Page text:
Physical Examination: Certain risk factors and signs of nutrient deficiency or excess can be identified during the physical examination. Any one sign is rarely diagnostic; the more signs present the more likely they reflect a malnourished individual.
Hair: dull, dry, sparse, shedding
Eyes: cloudy, pale, dry, red, dull
Lips: swollen, red, cracks at sides
Gums: bleeding, abnormally red, swollen
Teeth: dental enamel erosion in bulimia due to induced vomiting
Tongue: swollen, red, fissured, glossitis, atrophic lingual papillae due to deficiency of riboflavin, niacin, folate, vitamin B-12, protein or iron
Skin: dry, flaky, hyperpigmented, decubiti present, decreased skin turgor, poor wound healing due to deficiency of protein, vitamin C, zinc; xanthomas due to increased serum lipids
Nails: spoon-shaped, brittle, and ridged
Face: dark skin, scaling skin, pallor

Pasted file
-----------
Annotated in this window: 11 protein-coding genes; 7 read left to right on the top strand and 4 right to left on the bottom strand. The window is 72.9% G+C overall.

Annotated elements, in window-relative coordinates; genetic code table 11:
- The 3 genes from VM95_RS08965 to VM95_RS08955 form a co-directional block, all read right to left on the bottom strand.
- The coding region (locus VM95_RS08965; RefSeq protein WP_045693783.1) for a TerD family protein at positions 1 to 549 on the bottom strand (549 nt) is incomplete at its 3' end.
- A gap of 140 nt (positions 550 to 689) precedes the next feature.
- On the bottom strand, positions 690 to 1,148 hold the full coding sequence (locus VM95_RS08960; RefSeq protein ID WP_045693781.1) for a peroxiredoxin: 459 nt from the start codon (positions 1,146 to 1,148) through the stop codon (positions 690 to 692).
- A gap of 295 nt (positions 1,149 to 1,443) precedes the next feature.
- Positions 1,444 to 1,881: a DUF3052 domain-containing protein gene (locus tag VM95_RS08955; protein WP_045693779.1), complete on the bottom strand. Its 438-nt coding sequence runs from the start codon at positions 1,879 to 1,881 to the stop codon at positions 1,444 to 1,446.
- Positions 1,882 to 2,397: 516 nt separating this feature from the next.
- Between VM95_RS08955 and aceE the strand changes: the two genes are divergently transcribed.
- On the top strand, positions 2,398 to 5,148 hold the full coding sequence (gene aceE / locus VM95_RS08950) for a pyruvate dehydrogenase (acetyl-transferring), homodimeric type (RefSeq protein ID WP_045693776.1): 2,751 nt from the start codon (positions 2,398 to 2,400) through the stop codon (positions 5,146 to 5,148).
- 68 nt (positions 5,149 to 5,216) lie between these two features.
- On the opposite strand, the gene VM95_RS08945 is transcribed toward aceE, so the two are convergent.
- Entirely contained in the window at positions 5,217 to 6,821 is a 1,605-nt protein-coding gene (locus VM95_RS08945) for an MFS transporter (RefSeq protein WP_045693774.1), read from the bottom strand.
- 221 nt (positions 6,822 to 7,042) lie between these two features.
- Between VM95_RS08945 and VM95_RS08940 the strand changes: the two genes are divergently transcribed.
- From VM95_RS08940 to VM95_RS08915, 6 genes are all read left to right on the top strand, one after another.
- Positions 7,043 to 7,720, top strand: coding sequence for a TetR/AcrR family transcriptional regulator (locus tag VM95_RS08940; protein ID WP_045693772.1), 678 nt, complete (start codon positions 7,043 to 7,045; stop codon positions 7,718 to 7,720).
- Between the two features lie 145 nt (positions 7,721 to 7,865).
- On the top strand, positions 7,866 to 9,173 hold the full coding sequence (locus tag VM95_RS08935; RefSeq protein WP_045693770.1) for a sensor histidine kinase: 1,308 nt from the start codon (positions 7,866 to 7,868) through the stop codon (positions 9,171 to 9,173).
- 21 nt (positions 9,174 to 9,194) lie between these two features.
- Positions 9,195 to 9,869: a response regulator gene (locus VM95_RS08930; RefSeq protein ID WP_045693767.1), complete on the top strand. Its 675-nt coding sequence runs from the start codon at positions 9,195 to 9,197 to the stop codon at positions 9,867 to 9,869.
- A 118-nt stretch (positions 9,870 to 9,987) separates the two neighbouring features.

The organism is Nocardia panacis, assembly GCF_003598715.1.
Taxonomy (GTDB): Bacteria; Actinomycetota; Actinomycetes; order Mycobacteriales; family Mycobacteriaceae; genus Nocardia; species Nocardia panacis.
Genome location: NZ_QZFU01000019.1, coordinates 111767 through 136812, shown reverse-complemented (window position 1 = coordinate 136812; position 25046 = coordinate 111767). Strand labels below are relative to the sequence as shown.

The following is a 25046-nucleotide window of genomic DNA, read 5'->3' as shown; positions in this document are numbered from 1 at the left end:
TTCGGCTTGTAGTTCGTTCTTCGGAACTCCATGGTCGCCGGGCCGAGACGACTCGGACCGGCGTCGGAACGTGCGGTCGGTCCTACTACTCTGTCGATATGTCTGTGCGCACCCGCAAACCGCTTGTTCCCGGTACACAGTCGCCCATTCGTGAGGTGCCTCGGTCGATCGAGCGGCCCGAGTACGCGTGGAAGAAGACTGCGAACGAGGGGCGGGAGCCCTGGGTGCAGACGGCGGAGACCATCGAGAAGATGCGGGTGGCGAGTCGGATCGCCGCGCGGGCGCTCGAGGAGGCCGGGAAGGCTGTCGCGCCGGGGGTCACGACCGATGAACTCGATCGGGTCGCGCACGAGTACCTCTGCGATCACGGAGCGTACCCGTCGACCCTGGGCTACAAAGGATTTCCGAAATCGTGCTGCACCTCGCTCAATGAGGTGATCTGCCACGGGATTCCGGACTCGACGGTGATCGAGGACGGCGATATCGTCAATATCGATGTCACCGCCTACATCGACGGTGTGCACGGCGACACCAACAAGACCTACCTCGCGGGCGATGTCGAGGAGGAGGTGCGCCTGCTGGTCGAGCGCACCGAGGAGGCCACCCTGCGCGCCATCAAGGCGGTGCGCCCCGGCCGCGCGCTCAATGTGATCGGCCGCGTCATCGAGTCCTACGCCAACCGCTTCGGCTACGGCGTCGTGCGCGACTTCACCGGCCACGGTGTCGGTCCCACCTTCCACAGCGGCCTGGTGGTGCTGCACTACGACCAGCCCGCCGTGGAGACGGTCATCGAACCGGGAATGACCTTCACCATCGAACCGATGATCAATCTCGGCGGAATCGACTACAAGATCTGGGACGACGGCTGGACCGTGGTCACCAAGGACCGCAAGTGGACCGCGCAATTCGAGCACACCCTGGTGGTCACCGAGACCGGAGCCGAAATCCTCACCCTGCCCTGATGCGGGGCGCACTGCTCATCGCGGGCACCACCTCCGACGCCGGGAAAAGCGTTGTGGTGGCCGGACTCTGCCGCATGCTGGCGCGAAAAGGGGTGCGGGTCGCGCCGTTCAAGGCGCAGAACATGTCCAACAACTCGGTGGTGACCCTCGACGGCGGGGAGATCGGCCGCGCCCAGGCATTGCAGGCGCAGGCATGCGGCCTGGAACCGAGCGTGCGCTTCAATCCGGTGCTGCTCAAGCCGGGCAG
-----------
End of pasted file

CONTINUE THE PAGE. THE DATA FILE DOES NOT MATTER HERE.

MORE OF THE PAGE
Hands: smooth areas on backs of fingers and nails in bulimia from inducing vomiting
Lower extremities: edematous
Muscular: wasted, weak, tender, xanthomas (tendon, planar, palmar) in hyperlipidemia
Neurologic: apathy, lethargy, disoriented, memory loss, and paresthesia
Laboratory Tests: Many lab tests can provide useful information on patientsí nutritional status along with information on their medical status.
- Red Blood Cell Parameters: hematocrit and hemoglobin (low values indicate anemia), low mean corpuscular volume (MCV) or microcytosis-- iron, copper, pyridoxine deficiency, high MCV or macrocytosis - folate, vitamin B12 deficiency.
- White Blood Cell Count: neutropenia is often seen in deficiency states.
- Serum Lipid Levels: total cholesterol >200 mg/dl, HDL <35 mg/dl, LDL >130 mg/dl.
- Vitamin levels: folate and vitamin B12 can be helpful.
- Creatinine-height index (estimate skeletal muscle mass).
- Visceral proteins: serum albumin, serum transferrin etc.
- Blood Urea Nitrogen (BUN).
- Urinary Urea Nitrogen (UNN).